The Power Behind the Throne
Britain has one of the most contradictory democracies in the world. By definition, monarchy is incompatible with democracy. This is the reason why the English people fought a civil war, made a revolution, and cut off their king’s head in the 17th century. When the monarch was restored to the British throne it came to be understood that no king or queen should seek to rule without a parliament. As Britain became a democracy, many have stated that the monarchy has no real political power, and one political theorist wrote that the monarchy was merely a decorative part of the constitution and that the Cabinet exercises the real power.
However, the fact that the Royal Family is so wealthy begs the question ‘is this really true?’ Because we all know that money is one type of power. It costs taxpayers between 40 and 200 million pounds to keep the Royal Family wealthy. Add to that the fact that recent reports have confirmed that the Royal Family routinely seeks to change the decisions of the government. The truth is that the hereditary power of this Royal Family still has an impact on British political life.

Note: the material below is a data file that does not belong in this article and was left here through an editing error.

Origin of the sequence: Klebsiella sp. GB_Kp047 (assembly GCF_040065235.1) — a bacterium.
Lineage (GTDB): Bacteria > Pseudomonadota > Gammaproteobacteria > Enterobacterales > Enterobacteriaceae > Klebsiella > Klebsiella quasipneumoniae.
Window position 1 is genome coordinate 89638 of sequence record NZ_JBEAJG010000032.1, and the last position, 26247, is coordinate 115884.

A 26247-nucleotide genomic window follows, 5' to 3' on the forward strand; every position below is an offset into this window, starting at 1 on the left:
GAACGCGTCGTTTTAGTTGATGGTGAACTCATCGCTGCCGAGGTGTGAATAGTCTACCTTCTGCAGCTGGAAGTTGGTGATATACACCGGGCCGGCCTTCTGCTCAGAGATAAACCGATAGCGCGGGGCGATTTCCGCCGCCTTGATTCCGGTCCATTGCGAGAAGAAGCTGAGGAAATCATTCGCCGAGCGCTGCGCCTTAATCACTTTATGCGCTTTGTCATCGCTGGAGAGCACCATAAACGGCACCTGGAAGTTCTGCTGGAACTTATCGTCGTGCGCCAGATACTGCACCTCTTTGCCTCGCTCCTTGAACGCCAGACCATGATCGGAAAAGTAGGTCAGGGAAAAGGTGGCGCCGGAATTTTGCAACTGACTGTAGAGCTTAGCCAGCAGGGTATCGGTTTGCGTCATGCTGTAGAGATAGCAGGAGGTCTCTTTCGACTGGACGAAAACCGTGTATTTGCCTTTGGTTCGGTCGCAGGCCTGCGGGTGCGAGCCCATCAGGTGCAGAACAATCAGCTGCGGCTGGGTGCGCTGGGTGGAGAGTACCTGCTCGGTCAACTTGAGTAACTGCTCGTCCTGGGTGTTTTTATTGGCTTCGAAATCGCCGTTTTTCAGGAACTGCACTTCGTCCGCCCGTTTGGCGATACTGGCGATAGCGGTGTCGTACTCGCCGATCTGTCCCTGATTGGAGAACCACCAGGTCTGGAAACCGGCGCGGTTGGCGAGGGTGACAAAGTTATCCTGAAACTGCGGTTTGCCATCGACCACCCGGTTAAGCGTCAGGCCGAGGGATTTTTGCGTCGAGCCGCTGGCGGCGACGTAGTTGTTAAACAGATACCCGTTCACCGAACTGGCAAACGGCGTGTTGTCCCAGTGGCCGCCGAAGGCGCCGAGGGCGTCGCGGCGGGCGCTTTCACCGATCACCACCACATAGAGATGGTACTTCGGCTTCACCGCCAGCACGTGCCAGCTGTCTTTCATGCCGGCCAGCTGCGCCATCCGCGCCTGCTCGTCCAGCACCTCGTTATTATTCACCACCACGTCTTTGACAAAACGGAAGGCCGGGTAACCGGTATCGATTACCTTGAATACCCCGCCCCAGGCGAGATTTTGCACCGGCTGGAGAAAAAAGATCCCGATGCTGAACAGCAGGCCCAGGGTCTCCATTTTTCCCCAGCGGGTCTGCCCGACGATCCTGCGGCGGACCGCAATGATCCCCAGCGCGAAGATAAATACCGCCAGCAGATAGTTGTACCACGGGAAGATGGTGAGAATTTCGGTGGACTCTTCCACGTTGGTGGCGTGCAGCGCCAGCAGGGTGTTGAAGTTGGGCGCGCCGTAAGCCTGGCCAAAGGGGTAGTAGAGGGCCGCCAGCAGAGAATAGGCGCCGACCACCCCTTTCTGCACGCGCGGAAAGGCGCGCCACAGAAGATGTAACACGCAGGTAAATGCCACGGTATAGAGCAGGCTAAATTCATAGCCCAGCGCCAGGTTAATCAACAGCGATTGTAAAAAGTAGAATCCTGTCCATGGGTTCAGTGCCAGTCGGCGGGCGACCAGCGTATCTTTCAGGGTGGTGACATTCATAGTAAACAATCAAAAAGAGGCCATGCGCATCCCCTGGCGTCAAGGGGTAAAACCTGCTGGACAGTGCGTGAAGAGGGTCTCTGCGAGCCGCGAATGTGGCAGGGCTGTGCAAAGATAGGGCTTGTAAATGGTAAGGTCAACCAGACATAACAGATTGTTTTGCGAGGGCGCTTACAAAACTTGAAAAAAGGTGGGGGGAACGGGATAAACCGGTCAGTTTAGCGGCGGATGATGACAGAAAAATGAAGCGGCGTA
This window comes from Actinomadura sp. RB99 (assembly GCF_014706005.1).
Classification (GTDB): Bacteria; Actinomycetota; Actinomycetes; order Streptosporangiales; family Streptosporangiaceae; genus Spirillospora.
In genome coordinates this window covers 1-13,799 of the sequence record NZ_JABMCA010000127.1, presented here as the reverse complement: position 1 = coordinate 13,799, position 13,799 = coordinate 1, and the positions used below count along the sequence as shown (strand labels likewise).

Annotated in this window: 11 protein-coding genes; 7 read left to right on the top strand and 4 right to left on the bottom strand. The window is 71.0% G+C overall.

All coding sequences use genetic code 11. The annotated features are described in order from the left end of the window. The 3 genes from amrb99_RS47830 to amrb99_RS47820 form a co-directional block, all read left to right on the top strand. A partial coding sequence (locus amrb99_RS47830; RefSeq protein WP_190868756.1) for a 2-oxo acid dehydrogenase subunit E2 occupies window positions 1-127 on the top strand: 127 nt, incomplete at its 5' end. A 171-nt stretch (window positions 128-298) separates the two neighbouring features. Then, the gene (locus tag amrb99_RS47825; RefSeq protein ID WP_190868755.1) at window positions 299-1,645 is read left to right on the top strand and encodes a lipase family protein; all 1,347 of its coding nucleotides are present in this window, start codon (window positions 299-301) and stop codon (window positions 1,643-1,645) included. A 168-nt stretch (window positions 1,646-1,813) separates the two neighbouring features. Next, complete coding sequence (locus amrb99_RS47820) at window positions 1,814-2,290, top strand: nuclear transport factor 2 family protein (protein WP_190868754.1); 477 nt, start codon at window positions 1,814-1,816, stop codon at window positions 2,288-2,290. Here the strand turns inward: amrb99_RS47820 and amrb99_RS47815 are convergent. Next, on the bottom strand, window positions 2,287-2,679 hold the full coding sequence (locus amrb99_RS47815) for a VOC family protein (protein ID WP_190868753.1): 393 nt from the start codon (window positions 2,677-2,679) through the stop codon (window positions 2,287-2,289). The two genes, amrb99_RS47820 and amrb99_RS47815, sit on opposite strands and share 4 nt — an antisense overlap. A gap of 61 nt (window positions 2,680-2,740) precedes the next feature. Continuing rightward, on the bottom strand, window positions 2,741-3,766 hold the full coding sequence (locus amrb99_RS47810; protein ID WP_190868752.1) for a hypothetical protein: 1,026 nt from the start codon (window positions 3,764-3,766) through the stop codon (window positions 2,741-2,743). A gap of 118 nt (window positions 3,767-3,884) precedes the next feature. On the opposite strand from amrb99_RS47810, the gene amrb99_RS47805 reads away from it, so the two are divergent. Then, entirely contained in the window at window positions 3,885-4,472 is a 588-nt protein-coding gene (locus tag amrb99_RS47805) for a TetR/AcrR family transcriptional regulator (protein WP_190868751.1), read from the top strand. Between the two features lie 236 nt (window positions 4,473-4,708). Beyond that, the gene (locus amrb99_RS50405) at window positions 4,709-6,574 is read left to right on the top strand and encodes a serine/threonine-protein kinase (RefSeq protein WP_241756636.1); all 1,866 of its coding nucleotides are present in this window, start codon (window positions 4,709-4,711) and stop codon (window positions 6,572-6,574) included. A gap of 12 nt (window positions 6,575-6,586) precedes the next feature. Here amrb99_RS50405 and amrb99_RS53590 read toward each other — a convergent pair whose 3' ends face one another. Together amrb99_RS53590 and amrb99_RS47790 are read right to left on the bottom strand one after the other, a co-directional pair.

The finances of the Royal Family are very complex. There are quite a few streams of revenue. There is an estimate that suggests that the queen’s individual wealth amounts to about 350 million pounds and the entire Royal Family portfolio has been estimated to be over 7 billion pounds; but one never knows for sure because so much information is wrapped in secrecy.
Long before there were banks and corporations, wealth and power were measured by how much land was owned by your family. In Medieval times those who had little or no land were forced to work for those who had a lot of land. In the 21st Century Britain, some of the largest landowners are the same people that have owned land for hundreds of years: the aristocrats, the Church of England, and Oxford University. About 0.6% of the UK population owns half of the land. Of the top ten of that 36,000 people, Prince Charles is the third biggest landowner.
The arms industry has also played a tremendous role in the British economy, especially since World War II. The market is usually dictators in the Middle East and North Africa. The royals are able to operate at that level and have played an important role in developing diplomatic relations and helping arms manufacturers sell weapons.
This documentary takes a look at the UK’s power structure and the role played by the British monarchy, who somehow seem to be able to do as they like. The film brings to light the unnecessary privileges, disproportionate wealth, and undemocratic power of Britain’s Royal Family.